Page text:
"Rudy Giuliani Notes for Speech at the New School"

New York City then–mayoral candidate Rudy Giuliani’s 1993 speech emphasized the “tough on crime” prosecutor’s commitments to public safety by increasing private home ownership and by deploying more police officers to the streets.

The notes from a speech by Rudy Giuliani, candidate for and eventual mayor of New York City, at the New School in 1993 emphasize the prosecutor’s commitments to fighting crime by increasing home ownership and by deploying more police officers to the streets.

Giuliani advocates home ownership and the privatization of property as the most effective ways to fight crime and increase public safety, assertions rooted in the architectural theory of “defensible space.” These assertions foreshadow commitments at local and national levels to erode public housing stock in the name of fighting crime, increasing public safety, and making space more “defensible.” These commitments would result in national legislation including HOPE VI and the Faircloth Amendment to the Quality Housing and Work Responsibility Act.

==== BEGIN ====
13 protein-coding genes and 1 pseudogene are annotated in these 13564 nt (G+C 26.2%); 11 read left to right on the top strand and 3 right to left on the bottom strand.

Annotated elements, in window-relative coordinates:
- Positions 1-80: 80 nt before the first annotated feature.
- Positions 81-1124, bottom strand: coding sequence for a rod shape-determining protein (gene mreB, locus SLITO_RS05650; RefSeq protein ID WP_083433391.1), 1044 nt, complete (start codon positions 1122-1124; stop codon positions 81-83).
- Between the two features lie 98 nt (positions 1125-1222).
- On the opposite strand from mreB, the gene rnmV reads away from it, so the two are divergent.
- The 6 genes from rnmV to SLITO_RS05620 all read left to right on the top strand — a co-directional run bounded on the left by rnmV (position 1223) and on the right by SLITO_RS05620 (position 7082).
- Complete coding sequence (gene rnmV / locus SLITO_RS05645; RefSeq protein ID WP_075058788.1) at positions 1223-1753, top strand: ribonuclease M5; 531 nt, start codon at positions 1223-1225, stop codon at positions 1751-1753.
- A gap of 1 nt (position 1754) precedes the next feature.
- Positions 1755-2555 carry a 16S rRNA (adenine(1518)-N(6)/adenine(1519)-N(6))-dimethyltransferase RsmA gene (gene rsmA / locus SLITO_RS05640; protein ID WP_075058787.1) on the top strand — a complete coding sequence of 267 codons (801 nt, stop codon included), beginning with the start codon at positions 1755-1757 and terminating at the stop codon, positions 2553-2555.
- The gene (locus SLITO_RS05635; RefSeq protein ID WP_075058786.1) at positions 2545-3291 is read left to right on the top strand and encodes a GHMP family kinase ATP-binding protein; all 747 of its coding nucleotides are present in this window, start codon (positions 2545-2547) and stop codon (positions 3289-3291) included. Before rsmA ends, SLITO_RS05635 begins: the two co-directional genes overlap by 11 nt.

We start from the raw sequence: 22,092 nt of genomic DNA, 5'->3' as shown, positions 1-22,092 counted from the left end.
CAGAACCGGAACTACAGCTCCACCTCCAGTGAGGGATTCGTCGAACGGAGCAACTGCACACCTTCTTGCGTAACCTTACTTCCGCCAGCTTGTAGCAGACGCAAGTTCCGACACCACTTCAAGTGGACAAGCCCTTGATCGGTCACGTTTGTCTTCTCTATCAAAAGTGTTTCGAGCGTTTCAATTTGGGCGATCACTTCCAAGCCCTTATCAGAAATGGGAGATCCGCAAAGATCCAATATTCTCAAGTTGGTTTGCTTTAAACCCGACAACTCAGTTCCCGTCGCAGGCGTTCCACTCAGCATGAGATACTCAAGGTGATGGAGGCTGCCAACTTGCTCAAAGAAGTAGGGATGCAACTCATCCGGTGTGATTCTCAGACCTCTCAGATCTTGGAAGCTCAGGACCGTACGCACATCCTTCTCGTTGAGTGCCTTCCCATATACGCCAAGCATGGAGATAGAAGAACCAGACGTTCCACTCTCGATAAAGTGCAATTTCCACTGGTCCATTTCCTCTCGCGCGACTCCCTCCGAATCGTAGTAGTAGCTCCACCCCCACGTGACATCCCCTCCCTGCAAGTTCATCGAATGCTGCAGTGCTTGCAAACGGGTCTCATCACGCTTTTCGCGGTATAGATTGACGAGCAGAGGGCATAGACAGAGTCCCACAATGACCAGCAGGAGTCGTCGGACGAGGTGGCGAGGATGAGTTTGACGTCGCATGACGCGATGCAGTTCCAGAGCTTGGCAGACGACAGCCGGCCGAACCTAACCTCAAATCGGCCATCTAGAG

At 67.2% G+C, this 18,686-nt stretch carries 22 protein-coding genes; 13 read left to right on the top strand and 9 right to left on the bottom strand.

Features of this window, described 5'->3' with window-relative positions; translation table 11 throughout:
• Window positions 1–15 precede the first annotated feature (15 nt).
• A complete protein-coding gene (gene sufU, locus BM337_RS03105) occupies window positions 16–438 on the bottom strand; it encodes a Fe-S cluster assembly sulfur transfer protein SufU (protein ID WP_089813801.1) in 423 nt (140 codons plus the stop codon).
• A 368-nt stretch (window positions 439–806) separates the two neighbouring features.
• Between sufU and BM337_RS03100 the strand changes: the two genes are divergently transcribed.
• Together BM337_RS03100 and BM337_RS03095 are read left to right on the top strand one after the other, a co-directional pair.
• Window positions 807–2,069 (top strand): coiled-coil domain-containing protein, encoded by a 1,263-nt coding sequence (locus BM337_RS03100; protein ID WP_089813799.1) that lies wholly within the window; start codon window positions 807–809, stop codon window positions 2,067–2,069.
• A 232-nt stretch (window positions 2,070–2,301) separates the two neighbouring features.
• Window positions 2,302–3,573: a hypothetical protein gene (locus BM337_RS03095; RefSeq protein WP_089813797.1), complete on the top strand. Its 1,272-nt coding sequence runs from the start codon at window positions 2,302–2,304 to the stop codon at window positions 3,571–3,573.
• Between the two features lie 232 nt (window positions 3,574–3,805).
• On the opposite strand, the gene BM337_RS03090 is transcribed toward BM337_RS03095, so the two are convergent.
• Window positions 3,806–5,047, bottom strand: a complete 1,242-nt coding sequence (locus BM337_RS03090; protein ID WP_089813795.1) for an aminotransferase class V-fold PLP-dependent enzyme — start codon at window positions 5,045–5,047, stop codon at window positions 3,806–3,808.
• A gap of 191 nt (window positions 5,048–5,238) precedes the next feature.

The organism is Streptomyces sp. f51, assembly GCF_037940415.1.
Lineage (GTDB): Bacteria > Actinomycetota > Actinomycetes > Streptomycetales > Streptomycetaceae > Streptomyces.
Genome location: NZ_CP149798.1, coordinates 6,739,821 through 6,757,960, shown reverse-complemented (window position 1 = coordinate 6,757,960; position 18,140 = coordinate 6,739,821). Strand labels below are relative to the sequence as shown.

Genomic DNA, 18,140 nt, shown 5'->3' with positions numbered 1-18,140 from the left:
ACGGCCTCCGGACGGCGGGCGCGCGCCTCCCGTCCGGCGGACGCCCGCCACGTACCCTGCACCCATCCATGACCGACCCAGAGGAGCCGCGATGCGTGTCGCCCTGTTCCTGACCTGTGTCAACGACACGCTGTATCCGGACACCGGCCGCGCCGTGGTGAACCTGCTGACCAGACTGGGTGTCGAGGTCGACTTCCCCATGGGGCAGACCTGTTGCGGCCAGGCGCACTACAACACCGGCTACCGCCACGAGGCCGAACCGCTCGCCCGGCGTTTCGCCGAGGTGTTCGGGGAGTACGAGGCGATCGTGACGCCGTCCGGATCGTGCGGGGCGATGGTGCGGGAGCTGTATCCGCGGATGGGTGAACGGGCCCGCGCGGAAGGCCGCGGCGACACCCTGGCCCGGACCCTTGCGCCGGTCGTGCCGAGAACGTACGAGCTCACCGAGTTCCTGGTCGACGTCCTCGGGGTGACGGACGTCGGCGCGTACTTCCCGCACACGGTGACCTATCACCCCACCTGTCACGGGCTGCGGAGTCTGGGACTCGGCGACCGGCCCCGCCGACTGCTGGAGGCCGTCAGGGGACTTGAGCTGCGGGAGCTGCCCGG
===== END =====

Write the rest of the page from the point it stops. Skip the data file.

Giuliani also calls for civilianizing the police department, a strategy of hiring civilians to administrative and non-police functions of the New York City Police Department so that more trained police officers can be deployed to the streets. Giuliani asserts that the very presence of police officers on foot will prevent crime on the streets, an assumption rooted in Broken Windows theory and recalling some of Jane Jacobs’s hypotheses of urban streets and safety as well.

Entry Author
Buell Center (sz2950)